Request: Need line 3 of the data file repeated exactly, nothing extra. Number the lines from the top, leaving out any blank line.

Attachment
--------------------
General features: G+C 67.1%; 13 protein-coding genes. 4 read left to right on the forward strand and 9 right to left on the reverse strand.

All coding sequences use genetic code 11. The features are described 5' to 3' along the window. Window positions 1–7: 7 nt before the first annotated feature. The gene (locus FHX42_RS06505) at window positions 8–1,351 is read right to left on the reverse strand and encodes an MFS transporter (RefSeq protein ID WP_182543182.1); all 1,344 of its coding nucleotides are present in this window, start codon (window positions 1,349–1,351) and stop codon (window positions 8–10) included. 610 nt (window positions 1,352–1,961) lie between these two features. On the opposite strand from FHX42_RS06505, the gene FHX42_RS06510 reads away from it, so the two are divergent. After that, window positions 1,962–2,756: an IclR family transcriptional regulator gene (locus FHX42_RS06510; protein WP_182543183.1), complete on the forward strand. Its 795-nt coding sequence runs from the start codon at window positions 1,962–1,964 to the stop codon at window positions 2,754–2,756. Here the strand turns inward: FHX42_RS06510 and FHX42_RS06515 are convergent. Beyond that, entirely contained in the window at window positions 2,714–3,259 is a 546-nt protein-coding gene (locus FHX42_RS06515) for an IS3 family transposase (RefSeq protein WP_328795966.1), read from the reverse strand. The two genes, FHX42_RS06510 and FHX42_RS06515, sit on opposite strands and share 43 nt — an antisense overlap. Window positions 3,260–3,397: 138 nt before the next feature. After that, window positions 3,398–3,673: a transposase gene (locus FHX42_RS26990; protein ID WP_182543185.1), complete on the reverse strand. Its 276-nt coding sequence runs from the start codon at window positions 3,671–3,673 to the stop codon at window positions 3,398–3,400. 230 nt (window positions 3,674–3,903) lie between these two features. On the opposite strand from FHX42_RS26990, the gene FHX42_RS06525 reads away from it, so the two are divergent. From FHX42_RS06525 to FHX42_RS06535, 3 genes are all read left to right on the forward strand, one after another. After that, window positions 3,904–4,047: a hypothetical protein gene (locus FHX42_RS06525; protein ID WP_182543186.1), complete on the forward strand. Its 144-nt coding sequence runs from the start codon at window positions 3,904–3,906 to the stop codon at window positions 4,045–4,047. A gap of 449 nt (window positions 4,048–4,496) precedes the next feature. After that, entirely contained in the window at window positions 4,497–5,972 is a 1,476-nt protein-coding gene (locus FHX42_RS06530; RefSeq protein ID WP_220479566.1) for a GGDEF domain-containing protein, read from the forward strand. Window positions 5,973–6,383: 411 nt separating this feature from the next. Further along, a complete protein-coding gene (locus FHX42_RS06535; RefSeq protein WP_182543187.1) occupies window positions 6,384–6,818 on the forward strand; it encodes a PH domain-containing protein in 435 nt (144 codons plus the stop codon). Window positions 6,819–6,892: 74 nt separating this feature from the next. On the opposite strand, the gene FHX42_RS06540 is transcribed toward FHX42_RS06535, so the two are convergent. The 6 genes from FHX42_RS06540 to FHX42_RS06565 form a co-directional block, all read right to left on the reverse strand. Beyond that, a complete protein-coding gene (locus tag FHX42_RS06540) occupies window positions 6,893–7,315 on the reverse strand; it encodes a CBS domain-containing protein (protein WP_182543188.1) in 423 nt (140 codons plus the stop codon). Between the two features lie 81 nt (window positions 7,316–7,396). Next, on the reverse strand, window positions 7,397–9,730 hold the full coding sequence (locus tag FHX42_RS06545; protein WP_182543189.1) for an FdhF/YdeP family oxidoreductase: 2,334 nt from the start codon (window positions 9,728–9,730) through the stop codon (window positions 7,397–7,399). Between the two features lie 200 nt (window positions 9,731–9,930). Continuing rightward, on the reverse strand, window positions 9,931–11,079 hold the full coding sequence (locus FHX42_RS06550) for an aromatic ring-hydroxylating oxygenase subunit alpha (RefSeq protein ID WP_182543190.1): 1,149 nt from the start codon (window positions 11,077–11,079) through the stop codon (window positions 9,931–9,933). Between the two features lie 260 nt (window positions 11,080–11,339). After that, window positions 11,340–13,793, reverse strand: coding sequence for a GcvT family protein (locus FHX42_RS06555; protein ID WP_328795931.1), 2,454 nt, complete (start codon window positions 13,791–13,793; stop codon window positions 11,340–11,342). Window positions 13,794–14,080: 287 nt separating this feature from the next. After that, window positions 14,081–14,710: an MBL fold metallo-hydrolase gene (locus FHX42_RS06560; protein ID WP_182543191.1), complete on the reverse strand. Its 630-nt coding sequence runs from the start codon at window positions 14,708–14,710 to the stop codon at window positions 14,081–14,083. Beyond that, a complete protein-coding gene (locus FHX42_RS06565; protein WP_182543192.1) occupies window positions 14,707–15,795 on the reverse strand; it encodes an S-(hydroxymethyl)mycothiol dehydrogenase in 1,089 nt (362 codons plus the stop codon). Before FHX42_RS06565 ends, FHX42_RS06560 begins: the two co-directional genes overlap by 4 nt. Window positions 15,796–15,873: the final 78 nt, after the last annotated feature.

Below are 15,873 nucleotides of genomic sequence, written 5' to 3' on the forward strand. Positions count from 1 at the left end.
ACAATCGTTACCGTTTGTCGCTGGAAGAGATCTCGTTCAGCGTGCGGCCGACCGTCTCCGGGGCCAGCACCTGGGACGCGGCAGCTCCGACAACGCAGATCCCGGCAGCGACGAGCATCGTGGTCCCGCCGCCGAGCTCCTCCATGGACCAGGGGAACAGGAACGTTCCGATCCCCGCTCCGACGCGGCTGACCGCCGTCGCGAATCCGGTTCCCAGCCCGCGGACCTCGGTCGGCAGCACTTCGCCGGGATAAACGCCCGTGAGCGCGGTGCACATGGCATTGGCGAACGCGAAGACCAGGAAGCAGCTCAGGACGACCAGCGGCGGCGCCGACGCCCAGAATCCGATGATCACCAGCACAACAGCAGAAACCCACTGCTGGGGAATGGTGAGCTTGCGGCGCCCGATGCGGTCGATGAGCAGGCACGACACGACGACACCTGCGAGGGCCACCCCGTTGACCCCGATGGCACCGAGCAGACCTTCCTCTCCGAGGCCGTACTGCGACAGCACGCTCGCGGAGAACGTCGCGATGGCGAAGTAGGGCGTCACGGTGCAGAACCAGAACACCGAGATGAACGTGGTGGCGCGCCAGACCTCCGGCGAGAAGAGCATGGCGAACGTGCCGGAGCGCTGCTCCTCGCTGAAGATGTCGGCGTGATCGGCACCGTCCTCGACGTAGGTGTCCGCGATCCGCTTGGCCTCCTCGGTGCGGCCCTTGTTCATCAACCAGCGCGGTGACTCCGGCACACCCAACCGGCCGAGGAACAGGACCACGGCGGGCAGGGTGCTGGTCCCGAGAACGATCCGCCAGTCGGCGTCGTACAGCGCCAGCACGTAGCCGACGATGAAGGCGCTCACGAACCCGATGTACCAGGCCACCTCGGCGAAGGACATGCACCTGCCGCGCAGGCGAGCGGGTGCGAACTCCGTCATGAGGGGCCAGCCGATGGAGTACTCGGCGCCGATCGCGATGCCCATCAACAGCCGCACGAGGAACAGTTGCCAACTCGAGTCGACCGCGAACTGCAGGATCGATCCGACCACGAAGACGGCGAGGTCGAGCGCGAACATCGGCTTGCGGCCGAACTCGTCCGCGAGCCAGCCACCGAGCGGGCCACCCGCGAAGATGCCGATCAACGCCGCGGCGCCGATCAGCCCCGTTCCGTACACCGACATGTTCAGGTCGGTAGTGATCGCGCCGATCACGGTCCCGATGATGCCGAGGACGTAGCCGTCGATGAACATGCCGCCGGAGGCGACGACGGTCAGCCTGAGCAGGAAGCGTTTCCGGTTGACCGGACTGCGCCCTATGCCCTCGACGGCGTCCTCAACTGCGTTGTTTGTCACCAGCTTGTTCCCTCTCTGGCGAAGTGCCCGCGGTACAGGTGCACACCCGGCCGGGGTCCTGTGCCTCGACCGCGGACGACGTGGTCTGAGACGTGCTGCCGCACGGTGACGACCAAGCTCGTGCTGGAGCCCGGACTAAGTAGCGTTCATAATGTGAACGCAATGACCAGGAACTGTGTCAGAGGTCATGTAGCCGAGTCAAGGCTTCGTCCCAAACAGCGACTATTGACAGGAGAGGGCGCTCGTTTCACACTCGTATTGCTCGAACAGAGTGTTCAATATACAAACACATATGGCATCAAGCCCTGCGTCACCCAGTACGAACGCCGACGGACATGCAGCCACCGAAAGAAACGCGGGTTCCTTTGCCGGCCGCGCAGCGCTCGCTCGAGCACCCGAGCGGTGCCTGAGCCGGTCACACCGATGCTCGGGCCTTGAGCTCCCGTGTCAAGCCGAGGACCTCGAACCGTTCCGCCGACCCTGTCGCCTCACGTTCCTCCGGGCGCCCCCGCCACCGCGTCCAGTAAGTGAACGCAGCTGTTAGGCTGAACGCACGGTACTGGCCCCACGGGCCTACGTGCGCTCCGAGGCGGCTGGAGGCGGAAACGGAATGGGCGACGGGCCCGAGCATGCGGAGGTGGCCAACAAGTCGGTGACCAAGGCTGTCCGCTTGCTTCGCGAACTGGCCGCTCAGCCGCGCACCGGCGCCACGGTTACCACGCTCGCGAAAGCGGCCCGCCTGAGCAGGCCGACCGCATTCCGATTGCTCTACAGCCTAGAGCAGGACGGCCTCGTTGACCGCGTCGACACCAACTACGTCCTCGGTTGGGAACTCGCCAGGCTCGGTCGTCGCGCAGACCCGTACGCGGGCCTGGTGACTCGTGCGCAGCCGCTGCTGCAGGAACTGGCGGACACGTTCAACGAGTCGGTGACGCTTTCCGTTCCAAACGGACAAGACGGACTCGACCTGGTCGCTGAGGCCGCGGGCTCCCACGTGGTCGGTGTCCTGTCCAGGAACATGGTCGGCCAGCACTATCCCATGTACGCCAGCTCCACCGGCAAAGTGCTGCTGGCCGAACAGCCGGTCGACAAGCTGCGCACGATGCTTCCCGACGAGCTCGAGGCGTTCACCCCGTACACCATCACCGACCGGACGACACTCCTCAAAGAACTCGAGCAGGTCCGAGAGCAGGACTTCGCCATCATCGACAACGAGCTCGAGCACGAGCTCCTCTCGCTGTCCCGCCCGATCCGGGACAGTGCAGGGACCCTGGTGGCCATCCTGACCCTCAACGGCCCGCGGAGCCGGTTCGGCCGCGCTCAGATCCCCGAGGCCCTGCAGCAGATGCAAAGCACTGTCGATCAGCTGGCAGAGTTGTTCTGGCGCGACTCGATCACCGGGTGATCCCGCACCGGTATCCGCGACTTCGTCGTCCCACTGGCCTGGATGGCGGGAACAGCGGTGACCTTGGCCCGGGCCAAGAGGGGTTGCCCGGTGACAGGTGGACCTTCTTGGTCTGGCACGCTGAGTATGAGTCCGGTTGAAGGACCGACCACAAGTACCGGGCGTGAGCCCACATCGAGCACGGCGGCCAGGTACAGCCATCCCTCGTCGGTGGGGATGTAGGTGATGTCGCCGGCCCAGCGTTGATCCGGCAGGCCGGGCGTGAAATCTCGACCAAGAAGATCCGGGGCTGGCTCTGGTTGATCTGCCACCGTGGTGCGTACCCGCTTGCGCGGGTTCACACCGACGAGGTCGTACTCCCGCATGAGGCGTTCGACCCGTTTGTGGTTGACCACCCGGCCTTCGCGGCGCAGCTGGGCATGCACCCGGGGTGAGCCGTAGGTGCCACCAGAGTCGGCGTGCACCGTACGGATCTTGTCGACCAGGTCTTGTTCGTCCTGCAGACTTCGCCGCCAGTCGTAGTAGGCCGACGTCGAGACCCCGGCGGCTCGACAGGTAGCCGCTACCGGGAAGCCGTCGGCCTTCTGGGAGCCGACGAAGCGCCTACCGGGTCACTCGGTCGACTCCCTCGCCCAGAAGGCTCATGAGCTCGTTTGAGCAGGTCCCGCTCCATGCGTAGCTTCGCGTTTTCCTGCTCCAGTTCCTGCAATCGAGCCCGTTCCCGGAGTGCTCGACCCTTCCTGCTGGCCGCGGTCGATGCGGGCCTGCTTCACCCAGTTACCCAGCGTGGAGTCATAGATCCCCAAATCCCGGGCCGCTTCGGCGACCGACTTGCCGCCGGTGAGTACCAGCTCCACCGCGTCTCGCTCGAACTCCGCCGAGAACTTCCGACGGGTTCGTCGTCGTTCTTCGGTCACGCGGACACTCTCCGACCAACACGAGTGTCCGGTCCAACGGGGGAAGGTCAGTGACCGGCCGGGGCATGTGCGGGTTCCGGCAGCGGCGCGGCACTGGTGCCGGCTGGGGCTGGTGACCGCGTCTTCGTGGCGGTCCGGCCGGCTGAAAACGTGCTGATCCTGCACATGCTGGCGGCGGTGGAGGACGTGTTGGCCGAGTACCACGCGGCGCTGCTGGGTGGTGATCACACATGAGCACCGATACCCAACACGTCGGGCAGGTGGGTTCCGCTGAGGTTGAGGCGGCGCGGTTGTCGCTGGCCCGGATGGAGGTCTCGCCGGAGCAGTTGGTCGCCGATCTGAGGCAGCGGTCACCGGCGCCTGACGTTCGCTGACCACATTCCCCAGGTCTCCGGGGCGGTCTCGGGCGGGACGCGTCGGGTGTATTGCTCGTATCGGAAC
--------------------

Below are 15,873 nucleotides of genomic sequence, written 5' to 3' on the forward strand. Positions count from 1 at the left end.